- Category: Latest
- Published: 16 November 2011
Airspace President Errol Povah and Philip Morris International CEO Lou Camilleri made a trip to Victoria on November 10 to participate in Occupy Victoria and draw attention to the British Columbia Investment Management Corporation's continued investment in the tobacco industry. They walked from the Occupation at Centennial Park to the BCIMC offices. A transcript of Camilleri's speech appears below the fold.
Lou Camilleri's speech
Hello, I'm Lou Camilleri, CEO of Philip Morris International. You didn't guess that I'm Italian, did you?
It's a pleasure to be here in Victoria to celebrate Remembrance Day. I remember that Victoria was the first city in North America to ban smoking in all indoor workplaces, including pubs and restaurants, but you know, it's doesn't matter, because the only thing that matters to me is money.
Before I go any further, I want to explain exactly who Philip Morris International is. Our corporate headquarters are in either Lausanne, Switzerland or New York, depending on which side of the bed I get out of in the morning. We own Rothmans Benson and Hedges in Canada, so if you smoke one of those brands, or Craven A, it's good for me, but it's good for British Columbia public employees, too. I'll explain that later.
If you smoke Marlboros, that's actually Altria, not Philip Morris. They changed the name for the US operation. They used to own Kraft, so if you wnat to know what's actually in those Kraft macaroni and cheese dinners, don't ask me; ask Altria's CEO, Michael Szymanczyk. He only makes $20 million a year, which is a lot less than what I get.
If you smoke Players or Matinee, they're owned by British American Tobacco, based in London. They have stuff in their annual report about corporate ethics and responsibility, so don't confuse me with them. If I want to use child labour in the Third World or slave labour in North Carolina – they're Third World too, but nobody's told them yet - I'll do it, and British Columbia public employees will reap the rewards.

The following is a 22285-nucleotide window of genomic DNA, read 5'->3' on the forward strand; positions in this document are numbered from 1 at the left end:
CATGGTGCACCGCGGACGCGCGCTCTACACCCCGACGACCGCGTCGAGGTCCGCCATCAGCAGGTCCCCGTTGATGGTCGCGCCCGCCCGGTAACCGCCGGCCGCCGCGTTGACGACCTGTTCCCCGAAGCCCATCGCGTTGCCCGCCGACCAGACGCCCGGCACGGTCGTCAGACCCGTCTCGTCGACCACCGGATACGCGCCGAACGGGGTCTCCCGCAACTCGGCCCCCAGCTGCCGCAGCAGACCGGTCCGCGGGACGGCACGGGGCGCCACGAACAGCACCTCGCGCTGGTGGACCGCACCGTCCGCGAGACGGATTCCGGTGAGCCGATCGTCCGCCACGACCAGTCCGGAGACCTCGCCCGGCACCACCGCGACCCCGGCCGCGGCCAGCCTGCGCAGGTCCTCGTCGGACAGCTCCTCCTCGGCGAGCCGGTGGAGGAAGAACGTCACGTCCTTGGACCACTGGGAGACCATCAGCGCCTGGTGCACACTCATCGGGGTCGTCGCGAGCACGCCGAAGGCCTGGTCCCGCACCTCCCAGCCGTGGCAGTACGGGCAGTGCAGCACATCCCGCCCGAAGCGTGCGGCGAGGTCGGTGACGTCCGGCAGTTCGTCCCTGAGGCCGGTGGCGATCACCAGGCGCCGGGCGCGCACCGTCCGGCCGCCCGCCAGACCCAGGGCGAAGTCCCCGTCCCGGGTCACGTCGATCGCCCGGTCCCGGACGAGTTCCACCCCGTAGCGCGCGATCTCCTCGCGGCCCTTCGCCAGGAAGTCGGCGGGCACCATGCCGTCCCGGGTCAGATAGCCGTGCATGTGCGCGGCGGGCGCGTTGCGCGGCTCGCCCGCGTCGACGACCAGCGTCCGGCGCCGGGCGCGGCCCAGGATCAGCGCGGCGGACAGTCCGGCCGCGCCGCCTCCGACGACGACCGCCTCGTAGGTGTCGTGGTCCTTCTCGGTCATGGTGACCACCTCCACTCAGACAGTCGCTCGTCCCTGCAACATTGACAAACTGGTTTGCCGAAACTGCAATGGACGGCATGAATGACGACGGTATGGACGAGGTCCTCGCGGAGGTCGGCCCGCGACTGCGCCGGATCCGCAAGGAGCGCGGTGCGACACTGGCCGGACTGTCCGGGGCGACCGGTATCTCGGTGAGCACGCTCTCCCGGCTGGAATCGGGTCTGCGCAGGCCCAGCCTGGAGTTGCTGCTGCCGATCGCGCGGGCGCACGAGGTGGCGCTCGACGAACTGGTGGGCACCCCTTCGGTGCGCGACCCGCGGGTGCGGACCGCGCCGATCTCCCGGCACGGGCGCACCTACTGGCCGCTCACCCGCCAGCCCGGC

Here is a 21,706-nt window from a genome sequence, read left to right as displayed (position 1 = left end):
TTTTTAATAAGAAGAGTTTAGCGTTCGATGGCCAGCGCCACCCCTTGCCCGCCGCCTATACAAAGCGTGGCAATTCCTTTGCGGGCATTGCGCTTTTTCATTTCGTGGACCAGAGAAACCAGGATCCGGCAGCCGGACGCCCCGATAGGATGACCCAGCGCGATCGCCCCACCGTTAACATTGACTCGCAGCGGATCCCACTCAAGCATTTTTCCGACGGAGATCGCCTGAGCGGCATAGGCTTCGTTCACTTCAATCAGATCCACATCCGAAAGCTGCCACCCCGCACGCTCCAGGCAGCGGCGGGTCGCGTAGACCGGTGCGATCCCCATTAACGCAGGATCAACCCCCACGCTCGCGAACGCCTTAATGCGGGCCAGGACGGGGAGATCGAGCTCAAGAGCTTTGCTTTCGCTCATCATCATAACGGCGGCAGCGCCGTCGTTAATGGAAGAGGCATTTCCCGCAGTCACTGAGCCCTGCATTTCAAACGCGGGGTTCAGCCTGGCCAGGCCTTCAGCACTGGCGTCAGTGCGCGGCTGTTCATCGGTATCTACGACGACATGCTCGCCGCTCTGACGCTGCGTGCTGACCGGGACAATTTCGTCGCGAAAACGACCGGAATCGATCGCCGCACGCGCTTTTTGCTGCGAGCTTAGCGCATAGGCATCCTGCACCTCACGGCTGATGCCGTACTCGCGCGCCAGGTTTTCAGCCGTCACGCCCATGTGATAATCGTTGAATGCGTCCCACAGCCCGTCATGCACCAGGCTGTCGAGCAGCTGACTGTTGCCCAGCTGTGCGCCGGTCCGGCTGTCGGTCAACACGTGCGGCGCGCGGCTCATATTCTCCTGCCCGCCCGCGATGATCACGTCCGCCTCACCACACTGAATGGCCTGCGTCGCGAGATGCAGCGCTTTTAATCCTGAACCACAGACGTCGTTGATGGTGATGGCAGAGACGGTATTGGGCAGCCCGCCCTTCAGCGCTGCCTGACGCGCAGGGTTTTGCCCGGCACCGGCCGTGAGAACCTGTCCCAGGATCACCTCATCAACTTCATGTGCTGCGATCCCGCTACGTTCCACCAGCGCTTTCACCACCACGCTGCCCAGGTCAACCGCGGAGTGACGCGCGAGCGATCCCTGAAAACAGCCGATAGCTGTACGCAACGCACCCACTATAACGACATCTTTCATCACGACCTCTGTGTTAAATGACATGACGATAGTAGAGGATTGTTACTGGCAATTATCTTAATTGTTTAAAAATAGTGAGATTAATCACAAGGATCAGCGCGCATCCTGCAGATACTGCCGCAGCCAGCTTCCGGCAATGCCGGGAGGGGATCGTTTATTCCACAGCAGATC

The way it works is, there's this company over there called British Columbia Investment Management Corporation, or BCIMC. They invest public sector pension funds, as well as the Worksafe BC Accident Fund, into things that make money. My company, Philip Morris International, makes lots of money, so BCIMC currently holds $73 million worth of our stock. They also hold $35 million worth of Altria, $103 million of BAT, $35 million of Imperial Tobacco Group – that's a British company - $13 million of Japan Tobacco – that's for those of you who smoke Export A – and $7 million of Swedish Match – they produce and sell snuff.
So, the BCIMC invests your pension money in my company, and this investment makes money for you. You should know, though, that you don't get any money until I get my $30 million salary and bonuses. You and the other investors just get a share of what's left over. And, if you have a relative or close friend that's going to spend their rest of their life hooked up to an oxygen tank because they have emphysema, well, tell somebody who cares. I don't care, BCIMC doesn't care, Kevin Falcon doesn't care, and Christy Clark definitely doesn't care.
It does say on BCIMC's web site that “In considering good environmental and social responsibility practices, our Corporate Governance Principles and Proxy Voting Guidelines are supplemented by conventions such as the Organization for Economic Cooperation and Development (OECD) Guidelines for Multinational Enterprises, the fundamental standards of the International Labour Organization (ILO), and the United Nations Global Compact.” So, please don't tell them about those five-year-old children that harvest tobacco for us in Malawi. They certainly wouldn't be interested in the 25 cents an hour these kids get paid, or the nicotine poisoning these kids suffer from.
The proxy voting guidelines that BCIMC uses must be pretty good. I've got a racketeering conviction on my rap sheet, and the managers at BCIMC still voted to keep me on as a director.
The fact of the matter is, I love my job. I have a higher standard of living than a divine right monarch. And I don't lose any sleep at all over the five million premature deaths suffered by people who smoke. Why? Because I know that the top managers of Bank of America and Goldman Sachs – two other companies that BCIMC is invested in - will go to jail before I do.